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Oversight Testimony Highlights FY23 Progress and Impact



As we start 2024, we also enter the season of accountability, impact, and advocacy. Last week, I had the opportunity to testify before the District of Columbia Committee on Judiciary and Public Safety during its Performance Oversight hearing for the Office of Victim Services and Justice Grants, our grant administrator. The Foundation is the administrator of the Access to Justice Initiative (ATJI) funds. This annual testimony is when I have an opportunity to share with the Council about the funds we distributed in the prior fiscal year and their impact. It is also a time when I—and others in the DC legal aid community—advocate for the critical work we must continue to do in order to support DC residents.


Our grantee partners continue to do vital work. During my testimony, I highlighted some accomplishments from FY23 and the overall impact the civil legal aid community has made since we began administering ATJ funds in 2007.


My recap below is what I shared with Chairwoman Pinto during my Oversight Testimony.

The Access to Justice Initiative has three programs at the Foundation: (1) the Access to Justice Grants Program, (2) the Civil Legal Counsel Projects Program (CLCPP), and (3) the DC Loan Repayment Assistance Program (LRAP). In addition to the grants we provide through this funding, we also provide training and technical assistance to our grantees.


The Initiative is a program that works, and we have the data to prove it. Here is how:


  • Funding all areas of civil legal aid through the Access to Justice Grants Program. The Access to Justice Grants Program helps fund every area of Civil Legal Aid, including employment, public benefits, consumer law, housing, and many other areas. In the six months from January through June 2023, nearly 7,300 cases were closed. When we receive the final reports for FY23, which should be available within the next two months, we expect to surpass the FY22 closed cases number, which was almost 13,000. 

  • Increasing the number of clients served through the Civil Legal Counsel Projects Program. CLCPP supports DC legal aid organizations that provide representation in eviction prevention and defense proceedings for District residents with low incomes. CLCPP received an $11 million investment in FY23, and it was used to help clients who faced eviction, needed help with an eviction proceeding, or faced the loss of a housing subsidy. From August 2019 through June 2023, the program helped more than 7,400 residents, and more than 9,000 cases were closed.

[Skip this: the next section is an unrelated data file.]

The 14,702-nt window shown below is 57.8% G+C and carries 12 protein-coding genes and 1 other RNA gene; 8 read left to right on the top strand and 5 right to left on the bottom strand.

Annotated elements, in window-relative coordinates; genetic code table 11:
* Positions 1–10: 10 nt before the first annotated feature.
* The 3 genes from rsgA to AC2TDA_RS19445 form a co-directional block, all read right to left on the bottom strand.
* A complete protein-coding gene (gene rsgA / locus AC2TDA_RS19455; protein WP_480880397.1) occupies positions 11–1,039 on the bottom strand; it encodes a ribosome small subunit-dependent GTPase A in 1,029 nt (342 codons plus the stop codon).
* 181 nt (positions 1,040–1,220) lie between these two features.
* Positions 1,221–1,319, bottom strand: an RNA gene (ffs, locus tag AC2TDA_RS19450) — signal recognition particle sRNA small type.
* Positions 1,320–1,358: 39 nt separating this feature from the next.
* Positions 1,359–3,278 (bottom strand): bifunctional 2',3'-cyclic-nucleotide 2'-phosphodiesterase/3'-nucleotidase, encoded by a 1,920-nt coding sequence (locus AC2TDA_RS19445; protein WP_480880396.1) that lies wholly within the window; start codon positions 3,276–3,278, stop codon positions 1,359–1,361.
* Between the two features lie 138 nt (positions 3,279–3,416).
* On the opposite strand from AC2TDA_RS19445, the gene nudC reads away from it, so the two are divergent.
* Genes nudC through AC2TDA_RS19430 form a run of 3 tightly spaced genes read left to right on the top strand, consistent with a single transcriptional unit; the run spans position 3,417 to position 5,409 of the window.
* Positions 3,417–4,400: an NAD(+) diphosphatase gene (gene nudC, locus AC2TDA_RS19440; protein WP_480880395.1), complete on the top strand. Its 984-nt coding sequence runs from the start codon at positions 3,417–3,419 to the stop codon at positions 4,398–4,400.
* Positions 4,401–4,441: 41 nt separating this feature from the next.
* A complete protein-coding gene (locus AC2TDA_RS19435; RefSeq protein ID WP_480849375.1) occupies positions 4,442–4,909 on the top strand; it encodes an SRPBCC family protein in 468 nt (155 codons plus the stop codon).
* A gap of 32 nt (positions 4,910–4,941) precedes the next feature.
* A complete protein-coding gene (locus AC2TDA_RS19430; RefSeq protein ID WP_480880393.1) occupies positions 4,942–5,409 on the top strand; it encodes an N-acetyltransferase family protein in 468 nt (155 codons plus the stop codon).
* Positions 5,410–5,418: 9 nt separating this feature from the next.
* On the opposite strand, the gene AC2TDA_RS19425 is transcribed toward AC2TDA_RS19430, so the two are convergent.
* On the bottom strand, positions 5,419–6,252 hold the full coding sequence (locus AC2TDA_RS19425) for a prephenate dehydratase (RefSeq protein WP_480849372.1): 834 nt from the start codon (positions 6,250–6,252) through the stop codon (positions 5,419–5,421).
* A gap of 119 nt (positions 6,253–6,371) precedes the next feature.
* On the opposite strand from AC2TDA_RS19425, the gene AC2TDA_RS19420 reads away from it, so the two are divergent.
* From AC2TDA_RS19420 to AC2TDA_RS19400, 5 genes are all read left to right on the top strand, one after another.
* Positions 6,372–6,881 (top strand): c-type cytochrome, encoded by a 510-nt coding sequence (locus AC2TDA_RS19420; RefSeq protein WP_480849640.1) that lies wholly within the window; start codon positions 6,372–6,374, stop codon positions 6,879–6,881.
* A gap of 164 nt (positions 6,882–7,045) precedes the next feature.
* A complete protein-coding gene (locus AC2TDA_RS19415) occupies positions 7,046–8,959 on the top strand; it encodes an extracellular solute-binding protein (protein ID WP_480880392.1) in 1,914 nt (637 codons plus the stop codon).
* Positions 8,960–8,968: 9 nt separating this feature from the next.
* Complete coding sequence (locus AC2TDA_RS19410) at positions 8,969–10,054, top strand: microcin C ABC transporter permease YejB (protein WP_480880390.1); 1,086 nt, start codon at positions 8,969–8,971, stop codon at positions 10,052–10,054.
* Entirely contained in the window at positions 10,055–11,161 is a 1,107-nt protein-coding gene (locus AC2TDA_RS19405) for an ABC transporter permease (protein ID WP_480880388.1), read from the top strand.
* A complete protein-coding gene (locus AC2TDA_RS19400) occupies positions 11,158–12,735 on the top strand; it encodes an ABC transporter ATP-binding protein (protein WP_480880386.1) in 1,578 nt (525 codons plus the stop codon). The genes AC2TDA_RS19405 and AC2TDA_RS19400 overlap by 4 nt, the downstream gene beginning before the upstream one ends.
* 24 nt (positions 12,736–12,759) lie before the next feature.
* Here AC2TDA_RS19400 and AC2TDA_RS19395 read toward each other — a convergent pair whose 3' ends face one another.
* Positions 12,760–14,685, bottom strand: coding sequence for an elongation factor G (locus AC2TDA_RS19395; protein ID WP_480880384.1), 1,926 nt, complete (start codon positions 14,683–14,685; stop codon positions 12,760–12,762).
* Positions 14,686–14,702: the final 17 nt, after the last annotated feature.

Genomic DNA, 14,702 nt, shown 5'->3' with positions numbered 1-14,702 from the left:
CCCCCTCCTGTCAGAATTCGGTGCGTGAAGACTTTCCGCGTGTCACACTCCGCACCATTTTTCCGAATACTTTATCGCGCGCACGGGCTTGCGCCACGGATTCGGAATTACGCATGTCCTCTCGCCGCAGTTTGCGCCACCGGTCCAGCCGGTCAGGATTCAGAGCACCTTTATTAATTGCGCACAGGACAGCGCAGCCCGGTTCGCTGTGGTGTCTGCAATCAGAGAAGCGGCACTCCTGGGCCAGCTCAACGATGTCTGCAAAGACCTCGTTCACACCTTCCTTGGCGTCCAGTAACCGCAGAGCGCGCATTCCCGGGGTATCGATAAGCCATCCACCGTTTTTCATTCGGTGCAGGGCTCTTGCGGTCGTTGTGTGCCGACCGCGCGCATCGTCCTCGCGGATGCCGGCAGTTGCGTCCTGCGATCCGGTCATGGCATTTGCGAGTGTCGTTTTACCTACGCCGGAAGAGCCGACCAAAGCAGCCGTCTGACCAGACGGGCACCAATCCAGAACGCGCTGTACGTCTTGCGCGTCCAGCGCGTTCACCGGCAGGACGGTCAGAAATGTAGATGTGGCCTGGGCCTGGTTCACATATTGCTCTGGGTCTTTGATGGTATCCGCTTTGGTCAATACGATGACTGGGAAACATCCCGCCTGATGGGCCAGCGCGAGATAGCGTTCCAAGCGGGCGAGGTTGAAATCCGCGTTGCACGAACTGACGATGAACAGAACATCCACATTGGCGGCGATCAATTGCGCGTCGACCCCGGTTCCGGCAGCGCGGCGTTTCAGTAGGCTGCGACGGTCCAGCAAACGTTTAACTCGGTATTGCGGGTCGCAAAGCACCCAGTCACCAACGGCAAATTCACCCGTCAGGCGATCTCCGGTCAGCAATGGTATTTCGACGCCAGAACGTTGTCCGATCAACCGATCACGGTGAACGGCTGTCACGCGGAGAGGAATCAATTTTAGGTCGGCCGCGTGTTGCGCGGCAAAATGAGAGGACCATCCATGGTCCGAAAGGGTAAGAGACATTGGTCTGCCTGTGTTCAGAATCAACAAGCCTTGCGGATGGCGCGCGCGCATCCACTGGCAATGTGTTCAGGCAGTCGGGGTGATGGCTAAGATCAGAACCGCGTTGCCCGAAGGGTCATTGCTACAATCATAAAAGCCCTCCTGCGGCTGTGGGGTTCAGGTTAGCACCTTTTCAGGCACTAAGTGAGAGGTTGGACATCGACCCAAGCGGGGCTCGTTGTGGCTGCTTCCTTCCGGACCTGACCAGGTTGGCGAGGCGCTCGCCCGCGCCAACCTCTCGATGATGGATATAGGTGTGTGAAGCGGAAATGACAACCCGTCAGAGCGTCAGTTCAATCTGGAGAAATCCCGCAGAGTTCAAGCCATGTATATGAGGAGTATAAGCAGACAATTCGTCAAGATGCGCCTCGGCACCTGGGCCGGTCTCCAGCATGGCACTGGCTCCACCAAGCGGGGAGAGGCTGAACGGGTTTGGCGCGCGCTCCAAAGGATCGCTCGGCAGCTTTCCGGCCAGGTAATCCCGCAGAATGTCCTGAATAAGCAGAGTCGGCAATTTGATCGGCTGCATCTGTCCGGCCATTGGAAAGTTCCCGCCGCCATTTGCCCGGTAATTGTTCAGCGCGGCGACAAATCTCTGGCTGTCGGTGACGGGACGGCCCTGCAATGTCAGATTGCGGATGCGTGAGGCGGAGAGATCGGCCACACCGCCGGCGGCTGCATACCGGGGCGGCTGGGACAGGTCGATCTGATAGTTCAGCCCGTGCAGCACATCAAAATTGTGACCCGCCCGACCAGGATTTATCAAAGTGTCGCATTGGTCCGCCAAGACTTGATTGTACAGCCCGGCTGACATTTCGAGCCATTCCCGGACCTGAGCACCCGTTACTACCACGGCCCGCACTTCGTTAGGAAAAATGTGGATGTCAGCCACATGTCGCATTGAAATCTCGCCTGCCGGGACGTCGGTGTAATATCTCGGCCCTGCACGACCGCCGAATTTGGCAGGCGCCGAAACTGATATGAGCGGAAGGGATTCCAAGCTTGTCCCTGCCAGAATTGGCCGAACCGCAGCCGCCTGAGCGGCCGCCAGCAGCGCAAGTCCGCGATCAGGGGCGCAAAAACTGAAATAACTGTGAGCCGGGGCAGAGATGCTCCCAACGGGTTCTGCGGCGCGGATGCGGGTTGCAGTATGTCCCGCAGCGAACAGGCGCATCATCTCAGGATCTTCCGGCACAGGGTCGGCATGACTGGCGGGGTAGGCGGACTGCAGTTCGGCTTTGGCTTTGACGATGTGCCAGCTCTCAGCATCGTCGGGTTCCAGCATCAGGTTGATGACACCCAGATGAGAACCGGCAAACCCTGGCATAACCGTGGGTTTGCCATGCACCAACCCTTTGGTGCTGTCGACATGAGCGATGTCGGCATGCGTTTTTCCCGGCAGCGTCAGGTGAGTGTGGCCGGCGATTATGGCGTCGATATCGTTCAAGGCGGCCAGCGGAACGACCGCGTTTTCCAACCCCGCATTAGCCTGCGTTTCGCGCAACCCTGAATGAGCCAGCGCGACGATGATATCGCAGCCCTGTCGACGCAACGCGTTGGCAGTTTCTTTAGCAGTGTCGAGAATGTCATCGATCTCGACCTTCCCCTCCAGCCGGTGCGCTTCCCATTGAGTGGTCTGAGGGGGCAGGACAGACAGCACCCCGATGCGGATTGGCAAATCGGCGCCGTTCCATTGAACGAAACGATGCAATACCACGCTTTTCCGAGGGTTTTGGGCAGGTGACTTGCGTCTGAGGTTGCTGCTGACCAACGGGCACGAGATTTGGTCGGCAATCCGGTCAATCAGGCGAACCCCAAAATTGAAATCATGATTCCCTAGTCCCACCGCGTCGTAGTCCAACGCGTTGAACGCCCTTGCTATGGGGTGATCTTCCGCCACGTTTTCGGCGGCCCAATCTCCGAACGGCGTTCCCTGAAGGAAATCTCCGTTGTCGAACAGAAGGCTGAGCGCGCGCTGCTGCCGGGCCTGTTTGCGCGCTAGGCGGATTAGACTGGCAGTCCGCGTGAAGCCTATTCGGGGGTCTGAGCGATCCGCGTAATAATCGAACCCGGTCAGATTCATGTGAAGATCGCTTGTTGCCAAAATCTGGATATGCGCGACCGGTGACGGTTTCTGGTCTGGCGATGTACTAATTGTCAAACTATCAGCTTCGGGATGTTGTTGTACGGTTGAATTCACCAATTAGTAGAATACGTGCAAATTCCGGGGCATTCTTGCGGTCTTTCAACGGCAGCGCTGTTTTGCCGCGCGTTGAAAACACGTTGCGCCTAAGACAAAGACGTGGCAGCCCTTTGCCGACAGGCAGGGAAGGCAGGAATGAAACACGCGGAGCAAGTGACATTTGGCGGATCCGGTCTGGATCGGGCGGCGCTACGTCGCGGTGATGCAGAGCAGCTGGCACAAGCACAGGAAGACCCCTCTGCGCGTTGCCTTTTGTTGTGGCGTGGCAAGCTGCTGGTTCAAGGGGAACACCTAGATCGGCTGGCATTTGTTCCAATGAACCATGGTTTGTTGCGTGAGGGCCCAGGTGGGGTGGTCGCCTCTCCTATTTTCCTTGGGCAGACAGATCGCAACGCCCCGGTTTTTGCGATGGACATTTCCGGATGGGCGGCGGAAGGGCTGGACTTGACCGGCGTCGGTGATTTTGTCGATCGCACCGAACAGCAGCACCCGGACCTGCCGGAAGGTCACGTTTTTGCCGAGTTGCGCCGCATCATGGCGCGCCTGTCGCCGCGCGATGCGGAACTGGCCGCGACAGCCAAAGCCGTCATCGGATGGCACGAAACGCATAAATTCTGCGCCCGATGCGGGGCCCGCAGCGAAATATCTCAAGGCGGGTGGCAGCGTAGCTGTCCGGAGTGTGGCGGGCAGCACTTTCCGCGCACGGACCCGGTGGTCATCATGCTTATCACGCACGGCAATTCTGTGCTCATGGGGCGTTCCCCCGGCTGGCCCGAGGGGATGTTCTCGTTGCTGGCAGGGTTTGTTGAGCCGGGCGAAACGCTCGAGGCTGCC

• Providing financial relief to more attorneys through the DC Loan Repayment Assistance Program. LRAP provides student loan repayment assistance to legal aid attorneys, and more attorneys are enrolling in the program. At the end of FY23 (September), there were 36 attorneys enrolled in the program. That number has since risen to 49—a 36% increase as of November.

 

My final points were about systems change and public safety.


  • The Access to Justice Initiative makes systems change possible. ATJI funds have supported the development of a Coordinated Intake and Referral system that will improve the delivery of civil legal aid in our city and serve as a model for other jurisdictions around the country. Most notably, in FY23, we partnered with other OVSJG grantees and community stakeholders to host a series of focus groups to hear directly from District residents about what they need in the system.

  • The Access to Justice Initiative Funds promote public safety. ATJI funds support a variety of civil legal aid interventions that can help with public safety issues, including domestic violence support and assistance for formerly incarcerated persons. We can reduce our chances of community crisis when we can help individuals who face difficult life circumstances. For instance, if we can provide trauma-informed support for victims of domestic violence, help formerly incarcerated persons transition back into the community, and provide legal services for debt-related lawsuits, individuals are better positioned to overcome these challenges. These are only a few instances where support and assistance can help. Early, successful intervention methods can create more stability and resiliency in our communities.

 

Without the funding we receive through the Access to Justice Initiative, which supports Access to Justice Grants, the Civil Legal Counsel Projects Program, and the DC Loan Repayment Assistance Program, we would not be able to help the many residents in DC who need assistance. We made incredible progress in FY23, and I was grateful to be able to share that in my Oversight Testimony.

 

With Gratitude,

Kirra L. Jarratt

Chief Executive Officer

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